The Magazine

Unhealthy Policies

Prepare for lots of bad health care proposals in 2008.

Jun 18, 2007, Vol. 12, No. 38 • By DAVID GRATZER
Widget tooltip
Single Page Print Larger Text Smaller Text Alerts

America is implementing Hillary Care on the installment plan: We are slowly succumbing to government-financed health care. Clinton proposes little because, in some ways, she's already won the arguments of the 1990s. As Washington these days debates expanding SCHIP, the only question is by how much. Proposed legislation would widen the scope of the FDA more than at any time in the past 45 years. States from California to New York are pushing to expand Medicaid.

The Republican presidential candidates need to take note and take action. It's true that Americans favor Democrats on the issue. But when it comes to general policy ideas, Americans have never been more cynical about wage and price controls, distrustful of government programs, or accepting of market reforms. In principle, they oppose everything in Hillary Clinton's plan.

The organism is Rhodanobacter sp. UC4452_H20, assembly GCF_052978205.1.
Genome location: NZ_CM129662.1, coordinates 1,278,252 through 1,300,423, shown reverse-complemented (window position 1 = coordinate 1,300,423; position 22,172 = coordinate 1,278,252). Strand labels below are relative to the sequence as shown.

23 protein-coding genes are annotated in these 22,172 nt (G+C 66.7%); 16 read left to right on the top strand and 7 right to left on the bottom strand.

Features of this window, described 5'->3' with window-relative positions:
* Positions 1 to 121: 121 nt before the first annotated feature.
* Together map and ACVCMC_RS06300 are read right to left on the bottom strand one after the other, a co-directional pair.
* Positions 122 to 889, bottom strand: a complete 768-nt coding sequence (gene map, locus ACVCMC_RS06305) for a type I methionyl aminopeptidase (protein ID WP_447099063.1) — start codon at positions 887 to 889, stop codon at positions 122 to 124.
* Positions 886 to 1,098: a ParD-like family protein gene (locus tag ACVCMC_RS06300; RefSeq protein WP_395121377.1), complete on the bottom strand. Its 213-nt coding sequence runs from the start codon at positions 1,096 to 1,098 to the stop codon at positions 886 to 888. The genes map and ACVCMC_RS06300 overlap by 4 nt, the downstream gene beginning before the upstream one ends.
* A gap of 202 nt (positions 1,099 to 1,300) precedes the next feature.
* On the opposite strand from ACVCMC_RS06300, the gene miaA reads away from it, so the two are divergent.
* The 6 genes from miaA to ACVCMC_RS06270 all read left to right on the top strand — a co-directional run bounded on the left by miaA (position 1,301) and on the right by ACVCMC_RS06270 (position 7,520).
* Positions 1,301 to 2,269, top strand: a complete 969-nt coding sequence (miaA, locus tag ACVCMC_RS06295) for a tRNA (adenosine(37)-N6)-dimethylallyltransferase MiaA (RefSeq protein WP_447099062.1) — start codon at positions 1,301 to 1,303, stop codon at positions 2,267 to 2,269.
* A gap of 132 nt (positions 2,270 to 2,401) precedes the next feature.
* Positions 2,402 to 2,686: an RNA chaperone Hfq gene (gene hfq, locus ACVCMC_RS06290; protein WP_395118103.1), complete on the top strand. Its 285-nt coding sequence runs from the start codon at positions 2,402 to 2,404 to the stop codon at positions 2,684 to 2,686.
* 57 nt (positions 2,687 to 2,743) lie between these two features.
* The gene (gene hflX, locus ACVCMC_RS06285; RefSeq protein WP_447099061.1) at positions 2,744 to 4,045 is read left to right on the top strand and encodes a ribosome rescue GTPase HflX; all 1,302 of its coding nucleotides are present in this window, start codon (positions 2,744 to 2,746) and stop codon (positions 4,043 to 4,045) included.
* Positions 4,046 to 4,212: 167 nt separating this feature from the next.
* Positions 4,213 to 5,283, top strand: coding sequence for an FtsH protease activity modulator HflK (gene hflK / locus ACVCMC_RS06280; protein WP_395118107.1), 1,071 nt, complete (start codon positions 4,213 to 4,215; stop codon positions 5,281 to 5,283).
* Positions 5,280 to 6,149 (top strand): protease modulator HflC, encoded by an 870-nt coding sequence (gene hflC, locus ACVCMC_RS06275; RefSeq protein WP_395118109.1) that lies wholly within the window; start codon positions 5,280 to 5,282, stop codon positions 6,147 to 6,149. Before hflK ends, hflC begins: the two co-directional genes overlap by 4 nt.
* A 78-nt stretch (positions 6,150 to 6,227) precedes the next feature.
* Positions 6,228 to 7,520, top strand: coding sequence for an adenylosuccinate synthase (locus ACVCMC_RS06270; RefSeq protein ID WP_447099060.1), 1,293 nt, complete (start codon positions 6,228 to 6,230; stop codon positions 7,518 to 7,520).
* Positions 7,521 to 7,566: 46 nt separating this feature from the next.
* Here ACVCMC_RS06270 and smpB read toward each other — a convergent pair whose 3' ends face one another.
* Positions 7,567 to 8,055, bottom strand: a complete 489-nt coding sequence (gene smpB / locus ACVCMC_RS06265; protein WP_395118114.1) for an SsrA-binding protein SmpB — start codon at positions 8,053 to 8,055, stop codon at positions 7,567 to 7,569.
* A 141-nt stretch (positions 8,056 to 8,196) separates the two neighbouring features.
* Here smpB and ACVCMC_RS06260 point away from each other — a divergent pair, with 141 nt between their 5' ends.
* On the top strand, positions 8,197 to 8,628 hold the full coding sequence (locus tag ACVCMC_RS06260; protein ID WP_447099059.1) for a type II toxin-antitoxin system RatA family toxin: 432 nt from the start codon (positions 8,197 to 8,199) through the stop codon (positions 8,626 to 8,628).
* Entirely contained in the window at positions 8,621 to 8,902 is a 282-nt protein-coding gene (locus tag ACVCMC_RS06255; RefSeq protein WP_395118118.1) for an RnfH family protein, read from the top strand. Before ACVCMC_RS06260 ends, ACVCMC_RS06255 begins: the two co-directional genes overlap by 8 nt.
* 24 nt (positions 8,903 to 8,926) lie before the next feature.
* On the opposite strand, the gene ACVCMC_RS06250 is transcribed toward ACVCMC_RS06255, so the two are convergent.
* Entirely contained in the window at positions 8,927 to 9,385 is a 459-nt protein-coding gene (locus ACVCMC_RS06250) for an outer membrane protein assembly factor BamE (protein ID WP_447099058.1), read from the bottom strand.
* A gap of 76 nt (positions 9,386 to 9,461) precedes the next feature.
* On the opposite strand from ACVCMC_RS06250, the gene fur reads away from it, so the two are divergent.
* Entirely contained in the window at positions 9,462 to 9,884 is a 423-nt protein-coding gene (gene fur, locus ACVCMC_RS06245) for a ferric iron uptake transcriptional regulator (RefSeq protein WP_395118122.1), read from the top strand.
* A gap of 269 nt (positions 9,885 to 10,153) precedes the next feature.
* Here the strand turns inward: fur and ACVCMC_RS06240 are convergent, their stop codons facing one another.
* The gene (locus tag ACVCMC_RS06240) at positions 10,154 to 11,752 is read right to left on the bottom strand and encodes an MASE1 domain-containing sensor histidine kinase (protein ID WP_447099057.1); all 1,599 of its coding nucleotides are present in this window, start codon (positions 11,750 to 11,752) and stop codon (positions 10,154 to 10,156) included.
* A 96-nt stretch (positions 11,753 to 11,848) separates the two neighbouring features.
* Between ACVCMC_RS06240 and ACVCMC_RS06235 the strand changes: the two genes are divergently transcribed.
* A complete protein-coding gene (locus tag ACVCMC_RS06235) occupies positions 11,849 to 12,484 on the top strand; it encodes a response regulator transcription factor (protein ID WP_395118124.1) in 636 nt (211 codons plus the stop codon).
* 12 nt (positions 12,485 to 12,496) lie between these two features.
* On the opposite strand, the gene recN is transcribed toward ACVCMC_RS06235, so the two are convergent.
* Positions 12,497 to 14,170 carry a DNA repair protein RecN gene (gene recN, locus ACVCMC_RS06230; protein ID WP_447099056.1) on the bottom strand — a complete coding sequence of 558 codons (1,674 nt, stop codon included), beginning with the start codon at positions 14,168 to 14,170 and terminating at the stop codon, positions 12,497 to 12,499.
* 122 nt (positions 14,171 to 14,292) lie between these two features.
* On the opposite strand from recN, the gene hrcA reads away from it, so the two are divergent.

The GOP contenders should consider some of the health policy ideas floated by the Bush administration: correcting the historic bias of the tax code to favor employers and individuals, and empowering people with health savings accounts. But the candidates also need to learn from the administration's failure: Six years after moving into the White House, President George W. Bush has not moved the debate, in part because he never invested much political capital.

The party of welfare reform can now become the party of Medicaid reform. The GOP should champion breaking the wage and price controls of Medicare, fostering competition within health care through deregulation, and challenging rising costs by further empowering people with more market-friendly options like health savings accounts.

Senators Clinton and Obama want to talk platitudes about obesity. The Republican candidates need to offer Americans a better prescription.

David Gratzer, a physician, is a senior fellow at the Manhattan Institute. His latest book is The Cure: How Capitalism Can Save American Health Care.